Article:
Human Rights Watch urged the government to allow rallies led by opposition leader Raila Odinga, which are due to start Wednesday. 04:18 PM January 13, 2008 from web
Kenya death toll tops 700 as protest rallies loom. 04:17 PM January 13, 2008 from web
John Kufuor, Ghana's president and the current African Union head, flew home from Nairobi after failing. 07:21 PM January 10, 2008 from web
The former UN secretary general, Kofi Annan, was yesterday enlisted to help broker a peace deal in Kenya. 07:20 PM January 10, 2008 from web
Kenya President Says No Recount, or Vote. 01:39 PM January 09, 2008 from web
Hospitals in towns such as Nyeri say their wards are full of Kikuyu men suffering from wounds from axes, machetes, and bows and arrows. 01:38 PM January 09, 2008 from web
Facebook has also become a platform for fundraising and raising awareness. Kenya’s Post Election Humanitarian Crisis is created to raise awareness the situation in Kenya.
Some of messages left on their page read:
Hi Nadine, Thanks for wanting to help! The situation in Ukunda is starting to stabilize. However, there are still many families who are struggling financially due to the effects of this crisis. There was a period of two weeks where the market was closed, for fear of looting if they opened. You know how people live there day to day… Anyhow, right now the primary need is for food. There are many children who are going hungry. The money I sent to Mama Kenn, I told her to focus on feeding children in Ukunda who are in need. She has the purest heart of anyone I know and would feed a child before she fed herself without blinking an eye.
hey, this is the kind of group im looking for. im tired of polital rants and raves and i just wana give wat i can now. so could u please tell me more on the situation in ukunda and which goods will be needed?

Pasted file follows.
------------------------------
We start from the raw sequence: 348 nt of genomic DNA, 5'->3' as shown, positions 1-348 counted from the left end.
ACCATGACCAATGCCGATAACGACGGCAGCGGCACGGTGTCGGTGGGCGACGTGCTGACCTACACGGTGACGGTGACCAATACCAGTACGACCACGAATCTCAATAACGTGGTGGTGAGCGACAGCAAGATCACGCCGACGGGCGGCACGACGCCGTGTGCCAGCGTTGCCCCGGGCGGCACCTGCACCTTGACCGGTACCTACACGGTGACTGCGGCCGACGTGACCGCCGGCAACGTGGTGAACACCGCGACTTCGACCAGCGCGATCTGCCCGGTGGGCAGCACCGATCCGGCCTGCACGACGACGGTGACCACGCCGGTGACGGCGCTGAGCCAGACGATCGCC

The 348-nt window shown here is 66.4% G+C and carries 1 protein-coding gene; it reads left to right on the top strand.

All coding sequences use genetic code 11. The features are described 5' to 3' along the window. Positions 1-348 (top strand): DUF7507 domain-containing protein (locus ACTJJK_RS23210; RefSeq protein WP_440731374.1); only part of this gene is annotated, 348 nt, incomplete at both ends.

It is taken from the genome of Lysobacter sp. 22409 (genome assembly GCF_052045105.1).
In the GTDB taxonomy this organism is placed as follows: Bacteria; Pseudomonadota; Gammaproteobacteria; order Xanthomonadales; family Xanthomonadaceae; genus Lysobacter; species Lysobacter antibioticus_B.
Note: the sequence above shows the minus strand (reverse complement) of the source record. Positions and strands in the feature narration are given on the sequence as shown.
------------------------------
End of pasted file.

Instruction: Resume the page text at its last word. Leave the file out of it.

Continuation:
i have some friends living in the area and will be more than willin to send my donations in cash to them and then having the goods which are required delivered to the children.so please let me know wat is needed and to whom. thanks!
Hey Huss…thanks for the inspiration…i called my Mama last night, I happy to report she is doing ok…but I going to Western Union some money to her as well….keep me posted friend…I feel like we all need to brainstorm some things to do here…hope to see you soon, ox
CBM is responding to the situation in Kenya. After weeks of political turmoil, violence has claimed the lives of an estimated 500 people and displaced around 250,000 in search of safety.
Another group is Peace for Kenya:
This cause seeks to raise money for Samaritan's Purse ( http://www.samaritanspurse.org/ ) and other Organizations trying to meet the needs of more than 500,000 affected Kenyans, including more than 250,000 people who have been driven from their homes. Thousands more are escaping ethnic violence.
Joshua Wanyama of AfricanPath has offered to help grow and manage images on Flickr of the post-election crisis in Kenya. You can find the Kenya Post-Election Pictures 2008 Flickr group here. Consider sending yours in and tagging your images with “KenyaElection2007
An online community led by a Lithuanian activist, Andrius Kulikauskas, is using their community wiki to offer help:
Meet with us! Meet us in our chat and wiki session to help the Kenyan rebirth and draw inspiration for Lithuania and all the world.
Chat with us! 8 seconds ago. Fred1: whetherthe number and sentence of Margret has been added to kenyan to call right
Wiki with us! 1 minutes ago. FredKayiwa: KenyansToCall
One excellent resource has been created by Worknets a global community Wiki site. They have a series of dedicated spaces which provide a resource of new sites and bloggers, action alerts, commentary and chat rooms by and for Kenyans.
Andrius Kulikauskas, a Lithuanian activist, has been asking his online community what they can do to help people in Kenya. They’ve begun a service that raises money via PayPal and transfers it to people in Kenya via mobile phone credit transfer services, like Mama Mike’s, and via M-PESA. They’re vetting recipients based on a simple reputation mechanism – they’re asking friends in Kenya to recommend people in need
Bridging the Digital Divide
Finally, what does all this mean in the context of the digital divide in Kenya?:
While blogging, emails, Twitter and the internet are doing a great deal of good getting the news out of what’s going on in Kenya to the rest of the world, I find myself troubled. You see, the communication that needs to be happening is at the grassroots level. Everyday Kenyans do not have access to any of these services.
Let’s put our minds and capabilities towards solving real problems for people beyond the technologically elite.